Senator Mitch McConnell of Kentucky, the Republican minority leader in the Senate, accompanied Mr. McCarthy to the meeting and endorsed his stance, insisting that the president had an obligation to compromise with the Republican-held House. But he emphasized in his opening comments on the White House driveway that he was committed to avoiding a default, hinting at some unease over the course of the debate. “Let me first make the point: The United States is not going to default,” he said. “It never has and it never will.”

Democrats sought to use that comment to isolate Mr. McCarthy, suggesting that he was the only one willing to risk default. But the speaker said he was the only one who has actually passed an increase in the debt ceiling, referring to legislation that tied such a hike to spending caps and other measures.

He stressed that the president had refused to meet him for 97 days, contending that Mr. Biden was acting irresponsibly by not agreeing to compromise. “I’m hoping that the next two weeks are different,” Mr. McCarthy said. “I’m hoping this president understands as the leader of this nation that you can’t sit back and hold the country hostage. You can’t be so extreme in your views that you’re not going to negotiate. And to the American public, we’ve been very reasonable.”

Mr. Biden blamed Mr. McCarthy for not passing a bill to raise the limit until late April. The president left open the possibility that he might seek to bypass Congress and pay debts on his own by asserting authority under a provision of the 14th Amendment that says “the validity of the public debt of the United States” authorized by law “shall not be questioned.” He noted that Laurence H. Tribe, the longtime Harvard Law School professor, had changed his mind about whether a president has such power.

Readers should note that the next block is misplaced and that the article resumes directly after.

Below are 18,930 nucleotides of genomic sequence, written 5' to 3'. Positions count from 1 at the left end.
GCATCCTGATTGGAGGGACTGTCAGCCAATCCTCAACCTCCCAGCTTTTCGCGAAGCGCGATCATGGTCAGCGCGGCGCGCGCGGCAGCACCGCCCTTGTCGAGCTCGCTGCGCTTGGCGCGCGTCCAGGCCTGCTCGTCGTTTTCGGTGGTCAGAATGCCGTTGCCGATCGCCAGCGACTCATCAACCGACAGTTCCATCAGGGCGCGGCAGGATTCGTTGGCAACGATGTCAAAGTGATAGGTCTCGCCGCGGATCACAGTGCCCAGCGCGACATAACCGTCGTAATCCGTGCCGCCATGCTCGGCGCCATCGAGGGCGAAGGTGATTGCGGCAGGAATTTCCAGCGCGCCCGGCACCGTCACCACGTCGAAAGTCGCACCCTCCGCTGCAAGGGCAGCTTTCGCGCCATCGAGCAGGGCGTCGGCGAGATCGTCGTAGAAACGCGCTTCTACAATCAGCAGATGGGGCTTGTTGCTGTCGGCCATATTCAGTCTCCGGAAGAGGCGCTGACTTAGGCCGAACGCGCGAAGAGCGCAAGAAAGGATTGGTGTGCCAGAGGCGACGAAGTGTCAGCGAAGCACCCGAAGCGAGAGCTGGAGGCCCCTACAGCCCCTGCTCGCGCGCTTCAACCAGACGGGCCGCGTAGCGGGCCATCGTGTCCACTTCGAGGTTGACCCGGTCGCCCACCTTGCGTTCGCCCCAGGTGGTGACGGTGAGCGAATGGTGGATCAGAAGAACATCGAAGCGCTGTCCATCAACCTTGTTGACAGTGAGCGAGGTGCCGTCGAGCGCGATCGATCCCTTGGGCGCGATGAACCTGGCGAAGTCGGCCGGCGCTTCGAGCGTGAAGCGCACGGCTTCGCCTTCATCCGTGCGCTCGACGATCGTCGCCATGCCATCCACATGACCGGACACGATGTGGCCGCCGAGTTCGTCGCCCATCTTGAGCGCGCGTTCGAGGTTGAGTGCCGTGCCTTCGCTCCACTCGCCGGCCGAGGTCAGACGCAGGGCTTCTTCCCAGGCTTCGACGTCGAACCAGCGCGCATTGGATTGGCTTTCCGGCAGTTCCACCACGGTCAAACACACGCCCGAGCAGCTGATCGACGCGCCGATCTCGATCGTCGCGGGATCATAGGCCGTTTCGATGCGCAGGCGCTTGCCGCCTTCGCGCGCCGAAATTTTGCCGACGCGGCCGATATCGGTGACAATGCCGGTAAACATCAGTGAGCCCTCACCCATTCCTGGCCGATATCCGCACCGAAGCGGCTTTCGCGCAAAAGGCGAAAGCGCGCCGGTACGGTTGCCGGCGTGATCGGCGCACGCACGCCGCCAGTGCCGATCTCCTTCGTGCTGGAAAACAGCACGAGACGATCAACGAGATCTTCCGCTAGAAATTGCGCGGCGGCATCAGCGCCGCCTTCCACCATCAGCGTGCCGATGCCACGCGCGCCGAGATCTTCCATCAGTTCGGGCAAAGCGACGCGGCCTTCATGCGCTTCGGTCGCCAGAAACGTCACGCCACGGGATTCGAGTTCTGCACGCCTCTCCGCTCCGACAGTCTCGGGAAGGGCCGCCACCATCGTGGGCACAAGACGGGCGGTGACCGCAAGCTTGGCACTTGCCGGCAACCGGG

But he indicated that solution might not work in the short term. “The problem is it would have to be litigated and in the meantime, without an extension, it would end up in the same place,” he said. He added that he was thinking of testing the prospect some months after resolving the current crisis, to avoid future clashes over the debt ceiling.

Further complicating the schedule: The president is scheduled to fly to Japan next week to attend the leaders’ summit for the Group of 7 industrialized nations, before traveling on to a security summit in Australia. Speaking with reporters after the meeting, Mr. Biden said it was “possible, not likely” that he would have to curtail or skip the trip because the debate over the debt ceiling is “the single most important thing that’s on the agenda.”

The continued impasse could increasingly rattle financial markets in the days and weeks to come, as investors grow more concerned that the federal government will default on its debt and begin to miss payments to government workers, Social Security recipients and others.

While there was no agreement on Tuesday, Mr. Biden in nearly 20 minutes of remarks and questions from reporters Tuesday evening said he was “more” optimistic that they would find a way to avoid default even as he indicated an openness to some Republican demands on fiscal policy.

Crucially, that openness included saying that a Republican push to rescind some Covid-19 pandemic relief funds that have not yet been spent — after being approved by Congress in 2021 — was “on the table.” The clawback was a relatively small, but symbolically important, part of the Republican debt-limit bill that passed the House last month. Mr. Biden’s comments were the first time he has expressed even the possibility that he could accept anything from that bill.

Still, Mr. Biden spent most of his comments criticizing Republicans for their much larger, and more ambiguous, spending cuts in their bill. And he defended himself and his team for asserting that the Republican bill would cut popular items like veterans’ benefits, a claim that Mr. McCarthy complained bitterly was untrue.

“I don’t think they’re sure exactly what they’re proposing,” the president said.